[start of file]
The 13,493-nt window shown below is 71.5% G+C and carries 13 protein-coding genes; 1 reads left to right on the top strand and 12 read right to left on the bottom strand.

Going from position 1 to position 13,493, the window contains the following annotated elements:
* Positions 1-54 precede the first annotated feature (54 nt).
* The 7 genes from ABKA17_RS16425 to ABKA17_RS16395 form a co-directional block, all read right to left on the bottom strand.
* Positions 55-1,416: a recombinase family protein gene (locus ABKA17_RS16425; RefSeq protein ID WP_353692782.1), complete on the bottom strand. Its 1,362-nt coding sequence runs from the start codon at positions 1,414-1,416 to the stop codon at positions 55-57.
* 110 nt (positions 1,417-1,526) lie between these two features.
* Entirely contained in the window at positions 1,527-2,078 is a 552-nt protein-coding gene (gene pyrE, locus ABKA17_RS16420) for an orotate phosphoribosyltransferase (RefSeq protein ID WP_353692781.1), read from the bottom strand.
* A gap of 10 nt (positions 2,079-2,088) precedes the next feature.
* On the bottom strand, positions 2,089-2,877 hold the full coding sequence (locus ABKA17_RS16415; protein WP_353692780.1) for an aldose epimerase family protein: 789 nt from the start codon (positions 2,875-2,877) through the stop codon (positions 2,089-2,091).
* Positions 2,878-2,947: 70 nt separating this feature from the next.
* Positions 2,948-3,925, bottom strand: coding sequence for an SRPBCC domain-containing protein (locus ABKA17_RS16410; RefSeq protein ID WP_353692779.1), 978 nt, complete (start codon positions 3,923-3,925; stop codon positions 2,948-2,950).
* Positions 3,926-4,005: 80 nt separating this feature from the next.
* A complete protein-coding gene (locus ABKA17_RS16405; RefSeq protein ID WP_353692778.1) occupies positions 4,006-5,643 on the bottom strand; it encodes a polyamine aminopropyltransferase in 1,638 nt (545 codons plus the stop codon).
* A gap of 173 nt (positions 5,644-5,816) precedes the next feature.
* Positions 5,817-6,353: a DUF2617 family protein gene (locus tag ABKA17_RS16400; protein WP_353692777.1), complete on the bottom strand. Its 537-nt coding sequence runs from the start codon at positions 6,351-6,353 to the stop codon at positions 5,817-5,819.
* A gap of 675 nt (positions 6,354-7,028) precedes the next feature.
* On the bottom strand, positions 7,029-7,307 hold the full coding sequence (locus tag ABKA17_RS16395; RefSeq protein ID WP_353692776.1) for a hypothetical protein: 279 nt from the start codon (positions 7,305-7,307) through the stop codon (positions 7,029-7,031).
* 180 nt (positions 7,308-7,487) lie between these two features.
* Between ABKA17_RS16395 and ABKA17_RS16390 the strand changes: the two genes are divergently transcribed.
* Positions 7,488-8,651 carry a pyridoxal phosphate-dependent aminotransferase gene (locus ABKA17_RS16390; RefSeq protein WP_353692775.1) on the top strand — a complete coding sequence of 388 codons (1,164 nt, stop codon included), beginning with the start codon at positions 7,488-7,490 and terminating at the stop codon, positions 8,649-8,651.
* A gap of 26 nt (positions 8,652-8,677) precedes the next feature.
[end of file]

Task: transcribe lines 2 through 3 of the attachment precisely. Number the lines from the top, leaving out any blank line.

Going from position 1 to position 13,493, the window contains the following annotated elements:
* Positions 1-54 precede the first annotated feature (54 nt).